Networking as a student is a great way to learn about organizations and gain industry insights. It can help you to investigate opportunities and is invaluable whilst job hunting. It need not be scary and is really about building connections and genuine relationships.
As a student, networking is an excellent approach to learn about specific companies and obtain business knowledge. It can assist you in researching opportunities and is really useful during job looking. It doesn’t have to be terrifying, and it’s all about making genuine connections.
LinkedIn is an excellent place to start. This is a risk-free networking opportunity! Attend one of the Employability Service sessions if you’re a student at ARU and don’t already have a LinkedIn profile. Come to one of our Be Your Best seminars to learn how to build your network, or come to one of our Drop-In meetings for guidance. Connect with your classmates, professors, friends, distant relatives, and parents’ pals.
Use LinkedIn’s University Alumni feature. Find ARU graduates who have completed the same degree. What are they doing and where do they work? Is this something that you’re interested in learning more about? If that’s the case, write them a message describing who you are and inviting them to connect. Try searching for HR managers or other experts in your field of interest on LinkedIn.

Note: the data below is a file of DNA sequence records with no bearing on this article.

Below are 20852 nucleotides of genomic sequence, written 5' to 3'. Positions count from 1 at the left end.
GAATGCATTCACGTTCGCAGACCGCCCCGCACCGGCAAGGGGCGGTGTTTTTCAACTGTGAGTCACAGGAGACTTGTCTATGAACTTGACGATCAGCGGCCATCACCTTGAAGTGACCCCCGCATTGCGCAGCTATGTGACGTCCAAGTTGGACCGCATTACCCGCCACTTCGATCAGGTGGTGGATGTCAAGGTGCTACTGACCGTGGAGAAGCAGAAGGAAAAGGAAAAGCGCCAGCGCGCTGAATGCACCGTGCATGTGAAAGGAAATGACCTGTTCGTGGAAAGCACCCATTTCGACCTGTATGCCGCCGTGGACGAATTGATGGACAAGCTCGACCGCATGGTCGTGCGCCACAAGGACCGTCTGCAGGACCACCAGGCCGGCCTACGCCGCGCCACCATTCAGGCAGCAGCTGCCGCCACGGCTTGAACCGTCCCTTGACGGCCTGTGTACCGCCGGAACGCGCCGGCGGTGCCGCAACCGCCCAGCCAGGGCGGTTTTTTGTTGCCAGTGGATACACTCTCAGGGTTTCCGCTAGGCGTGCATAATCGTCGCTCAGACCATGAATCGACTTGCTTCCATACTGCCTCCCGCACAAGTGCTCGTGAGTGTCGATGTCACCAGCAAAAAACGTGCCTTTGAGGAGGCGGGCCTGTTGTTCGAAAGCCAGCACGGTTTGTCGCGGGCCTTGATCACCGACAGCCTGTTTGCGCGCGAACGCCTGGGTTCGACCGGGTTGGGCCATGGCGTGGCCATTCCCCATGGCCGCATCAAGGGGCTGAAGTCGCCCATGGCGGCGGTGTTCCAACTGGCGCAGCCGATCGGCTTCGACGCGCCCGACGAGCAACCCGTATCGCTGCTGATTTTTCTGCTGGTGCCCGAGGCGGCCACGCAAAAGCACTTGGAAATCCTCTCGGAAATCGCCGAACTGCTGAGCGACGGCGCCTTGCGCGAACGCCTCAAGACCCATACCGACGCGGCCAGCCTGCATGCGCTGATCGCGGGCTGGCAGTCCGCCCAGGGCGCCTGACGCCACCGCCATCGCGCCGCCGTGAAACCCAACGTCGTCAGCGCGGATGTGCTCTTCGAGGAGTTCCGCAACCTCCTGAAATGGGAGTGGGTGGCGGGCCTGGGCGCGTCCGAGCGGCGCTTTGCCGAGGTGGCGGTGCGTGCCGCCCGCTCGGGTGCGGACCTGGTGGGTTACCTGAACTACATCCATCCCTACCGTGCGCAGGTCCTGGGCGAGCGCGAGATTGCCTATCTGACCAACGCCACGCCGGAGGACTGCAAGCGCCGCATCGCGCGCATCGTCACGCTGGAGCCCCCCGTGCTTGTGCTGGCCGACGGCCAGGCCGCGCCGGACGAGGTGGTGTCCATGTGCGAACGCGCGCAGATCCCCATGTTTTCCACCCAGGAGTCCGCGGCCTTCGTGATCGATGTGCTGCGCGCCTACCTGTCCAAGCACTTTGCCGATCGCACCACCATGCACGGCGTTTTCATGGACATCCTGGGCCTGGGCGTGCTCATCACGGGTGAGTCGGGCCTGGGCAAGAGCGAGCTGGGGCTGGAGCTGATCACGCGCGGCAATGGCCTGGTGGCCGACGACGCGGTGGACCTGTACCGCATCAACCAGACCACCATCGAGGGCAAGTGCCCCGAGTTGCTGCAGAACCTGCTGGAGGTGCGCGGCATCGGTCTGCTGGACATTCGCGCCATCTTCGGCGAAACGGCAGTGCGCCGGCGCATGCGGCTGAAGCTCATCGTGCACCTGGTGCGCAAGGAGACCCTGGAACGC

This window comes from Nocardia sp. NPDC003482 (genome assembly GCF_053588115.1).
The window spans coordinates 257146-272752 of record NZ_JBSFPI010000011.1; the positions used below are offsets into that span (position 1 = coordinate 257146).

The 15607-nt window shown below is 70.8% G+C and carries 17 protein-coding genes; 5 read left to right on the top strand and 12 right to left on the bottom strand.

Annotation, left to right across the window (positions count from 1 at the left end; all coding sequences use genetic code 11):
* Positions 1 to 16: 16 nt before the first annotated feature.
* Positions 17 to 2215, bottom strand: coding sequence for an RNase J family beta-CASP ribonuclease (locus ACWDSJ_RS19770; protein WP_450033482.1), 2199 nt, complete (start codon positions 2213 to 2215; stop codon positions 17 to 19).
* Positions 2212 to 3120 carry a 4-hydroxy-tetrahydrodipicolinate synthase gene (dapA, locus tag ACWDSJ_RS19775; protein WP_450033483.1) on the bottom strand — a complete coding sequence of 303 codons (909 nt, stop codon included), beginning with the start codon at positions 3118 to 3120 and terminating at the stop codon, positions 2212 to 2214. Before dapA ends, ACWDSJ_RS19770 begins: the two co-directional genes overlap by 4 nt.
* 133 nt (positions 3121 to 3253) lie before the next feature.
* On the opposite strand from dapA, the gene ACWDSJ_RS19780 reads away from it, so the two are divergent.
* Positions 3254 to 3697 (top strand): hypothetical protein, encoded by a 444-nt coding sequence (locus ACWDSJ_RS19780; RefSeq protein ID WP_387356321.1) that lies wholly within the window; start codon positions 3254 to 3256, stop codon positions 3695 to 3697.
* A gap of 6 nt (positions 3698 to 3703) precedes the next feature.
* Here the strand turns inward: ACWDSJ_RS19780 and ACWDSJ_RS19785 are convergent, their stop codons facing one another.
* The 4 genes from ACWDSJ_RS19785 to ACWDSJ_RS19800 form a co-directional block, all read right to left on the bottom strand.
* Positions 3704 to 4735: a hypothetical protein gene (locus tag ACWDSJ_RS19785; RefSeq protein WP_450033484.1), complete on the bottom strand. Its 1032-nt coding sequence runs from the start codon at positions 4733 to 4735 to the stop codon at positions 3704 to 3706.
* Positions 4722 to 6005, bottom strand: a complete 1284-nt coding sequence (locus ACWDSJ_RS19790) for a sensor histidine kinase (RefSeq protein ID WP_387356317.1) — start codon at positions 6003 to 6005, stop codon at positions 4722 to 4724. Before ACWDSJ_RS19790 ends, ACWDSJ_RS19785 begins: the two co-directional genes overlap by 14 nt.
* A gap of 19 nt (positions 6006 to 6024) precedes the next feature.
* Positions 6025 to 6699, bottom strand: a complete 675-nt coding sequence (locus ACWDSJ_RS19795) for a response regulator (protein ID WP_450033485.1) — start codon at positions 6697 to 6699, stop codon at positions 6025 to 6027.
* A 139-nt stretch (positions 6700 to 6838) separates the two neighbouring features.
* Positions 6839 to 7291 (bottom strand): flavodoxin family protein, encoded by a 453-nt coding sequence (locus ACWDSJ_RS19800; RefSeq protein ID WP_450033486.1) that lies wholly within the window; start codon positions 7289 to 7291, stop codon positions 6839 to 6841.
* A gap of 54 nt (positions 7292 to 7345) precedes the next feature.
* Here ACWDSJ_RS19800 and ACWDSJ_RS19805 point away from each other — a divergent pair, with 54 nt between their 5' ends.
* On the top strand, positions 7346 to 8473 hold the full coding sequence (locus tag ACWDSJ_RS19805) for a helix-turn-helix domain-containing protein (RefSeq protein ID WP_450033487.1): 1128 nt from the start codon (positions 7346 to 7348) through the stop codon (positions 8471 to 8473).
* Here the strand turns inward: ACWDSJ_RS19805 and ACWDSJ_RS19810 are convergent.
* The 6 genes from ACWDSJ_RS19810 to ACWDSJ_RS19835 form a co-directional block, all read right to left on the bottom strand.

The company sites on LinkedIn are a treasure of information, and they’re particularly handy for checking out their most recent job openings and the backgrounds of the people they hire. If you’re already a student at ARU, you can join student-run organizations and attend our Employability activities on campus.
Volunteering and attending presentations are both excellent ways to meet new people. If you’re attending a networking event, make sure you do your homework first. Have a clear notion of who you want to talk to, why you’re interested in the company, and how you’re going to approach them. Prepare what you’re going to say; if you need support, the Career Centre’s Elevator Pitch Builder can help.
One of the most common errors people make is failing to introduce themselves. At a career fair, I overheard a fascinating conversation between an employer and a student. They only realized the student’s name after he had gone away, despite the fact that they had discussed a fantastic summer placement possibility and the employer had urged him to contact him!
Have the bravery to attend events; if you’re worried, bring a friend along for support. With practice, networking becomes a lot easier! It doesn’t have to be official, of course. Conversations with people at the coffee machine or in the lunch line can sometimes be just as valuable.
Best of luck, and have fun expanding your network!